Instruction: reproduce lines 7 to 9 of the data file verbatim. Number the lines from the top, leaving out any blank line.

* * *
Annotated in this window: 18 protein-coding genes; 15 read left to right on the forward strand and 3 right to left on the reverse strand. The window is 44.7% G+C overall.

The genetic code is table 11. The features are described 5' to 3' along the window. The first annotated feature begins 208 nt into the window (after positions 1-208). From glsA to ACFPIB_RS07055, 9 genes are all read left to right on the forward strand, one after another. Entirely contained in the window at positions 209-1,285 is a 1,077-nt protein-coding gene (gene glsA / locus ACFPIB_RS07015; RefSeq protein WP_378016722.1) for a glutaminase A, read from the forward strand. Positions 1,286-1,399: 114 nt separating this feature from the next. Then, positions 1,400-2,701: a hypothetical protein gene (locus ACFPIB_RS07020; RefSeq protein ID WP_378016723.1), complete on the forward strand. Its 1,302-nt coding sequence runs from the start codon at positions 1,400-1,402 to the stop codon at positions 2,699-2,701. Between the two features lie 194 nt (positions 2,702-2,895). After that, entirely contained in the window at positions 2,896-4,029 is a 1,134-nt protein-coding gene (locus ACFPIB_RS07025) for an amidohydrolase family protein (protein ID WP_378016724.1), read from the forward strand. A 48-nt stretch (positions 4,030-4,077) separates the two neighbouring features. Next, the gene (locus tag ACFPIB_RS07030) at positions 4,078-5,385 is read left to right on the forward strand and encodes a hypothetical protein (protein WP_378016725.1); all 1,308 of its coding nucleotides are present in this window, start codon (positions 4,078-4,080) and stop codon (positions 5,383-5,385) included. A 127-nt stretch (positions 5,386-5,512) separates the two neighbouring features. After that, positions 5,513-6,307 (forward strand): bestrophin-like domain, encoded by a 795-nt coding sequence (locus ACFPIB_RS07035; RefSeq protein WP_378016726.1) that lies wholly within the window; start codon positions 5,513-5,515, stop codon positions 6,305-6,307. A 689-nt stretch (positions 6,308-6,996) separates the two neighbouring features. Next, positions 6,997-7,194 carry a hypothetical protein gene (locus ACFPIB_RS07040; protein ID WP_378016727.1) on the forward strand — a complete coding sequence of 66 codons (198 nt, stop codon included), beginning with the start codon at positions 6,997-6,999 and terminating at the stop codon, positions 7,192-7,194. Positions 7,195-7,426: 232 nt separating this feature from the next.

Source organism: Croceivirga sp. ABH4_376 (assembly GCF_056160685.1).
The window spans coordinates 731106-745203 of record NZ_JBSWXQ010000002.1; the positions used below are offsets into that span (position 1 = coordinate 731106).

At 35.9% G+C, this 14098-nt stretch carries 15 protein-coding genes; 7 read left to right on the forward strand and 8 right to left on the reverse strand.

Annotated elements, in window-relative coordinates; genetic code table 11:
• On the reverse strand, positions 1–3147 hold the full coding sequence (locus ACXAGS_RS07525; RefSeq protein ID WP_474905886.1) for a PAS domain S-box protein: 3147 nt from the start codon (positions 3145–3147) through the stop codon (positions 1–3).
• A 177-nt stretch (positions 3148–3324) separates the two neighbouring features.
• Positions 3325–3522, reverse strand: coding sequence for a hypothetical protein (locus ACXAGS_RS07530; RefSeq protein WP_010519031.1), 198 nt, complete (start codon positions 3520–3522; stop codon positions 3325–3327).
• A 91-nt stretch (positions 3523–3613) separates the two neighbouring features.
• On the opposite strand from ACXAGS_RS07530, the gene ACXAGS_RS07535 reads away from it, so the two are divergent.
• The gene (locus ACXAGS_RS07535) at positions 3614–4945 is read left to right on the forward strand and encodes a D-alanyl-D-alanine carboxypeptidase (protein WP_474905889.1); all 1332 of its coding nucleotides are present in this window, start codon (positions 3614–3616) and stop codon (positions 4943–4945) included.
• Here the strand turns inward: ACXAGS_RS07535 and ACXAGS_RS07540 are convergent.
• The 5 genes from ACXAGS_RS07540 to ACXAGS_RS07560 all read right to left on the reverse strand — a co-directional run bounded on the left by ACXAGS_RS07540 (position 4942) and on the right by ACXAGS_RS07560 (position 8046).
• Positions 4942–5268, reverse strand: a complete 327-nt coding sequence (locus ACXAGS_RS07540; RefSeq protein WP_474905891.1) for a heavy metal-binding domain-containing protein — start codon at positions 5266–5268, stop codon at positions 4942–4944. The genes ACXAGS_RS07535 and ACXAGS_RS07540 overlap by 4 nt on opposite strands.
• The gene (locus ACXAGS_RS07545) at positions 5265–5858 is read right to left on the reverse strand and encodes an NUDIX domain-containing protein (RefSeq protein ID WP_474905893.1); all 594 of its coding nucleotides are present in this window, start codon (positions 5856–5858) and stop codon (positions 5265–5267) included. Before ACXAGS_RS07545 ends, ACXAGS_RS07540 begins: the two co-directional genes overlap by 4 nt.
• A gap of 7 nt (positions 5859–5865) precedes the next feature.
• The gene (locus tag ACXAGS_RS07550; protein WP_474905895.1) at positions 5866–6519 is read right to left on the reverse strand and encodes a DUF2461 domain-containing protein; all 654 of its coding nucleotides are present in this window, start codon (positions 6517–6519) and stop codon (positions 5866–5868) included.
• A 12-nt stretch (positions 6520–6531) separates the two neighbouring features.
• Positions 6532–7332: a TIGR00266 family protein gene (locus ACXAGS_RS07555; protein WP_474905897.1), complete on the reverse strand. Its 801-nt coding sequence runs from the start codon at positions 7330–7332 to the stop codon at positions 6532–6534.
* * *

• On the reverse strand, positions 1–3147 hold the full coding sequence (locus ACXAGS_RS07525; RefSeq protein ID WP_474905886.1) for a PAS domain S-box protein: 3147 nt from the start codon (positions 3145–3147) through the stop codon (positions 1–3).
• A 177-nt stretch (positions 3148–3324) separates the two neighbouring features.
• Positions 3325–3522, reverse strand: coding sequence for a hypothetical protein (locus ACXAGS_RS07530; RefSeq protein WP_010519031.1), 198 nt, complete (start codon positions 3520–3522; stop codon positions 3325–3327).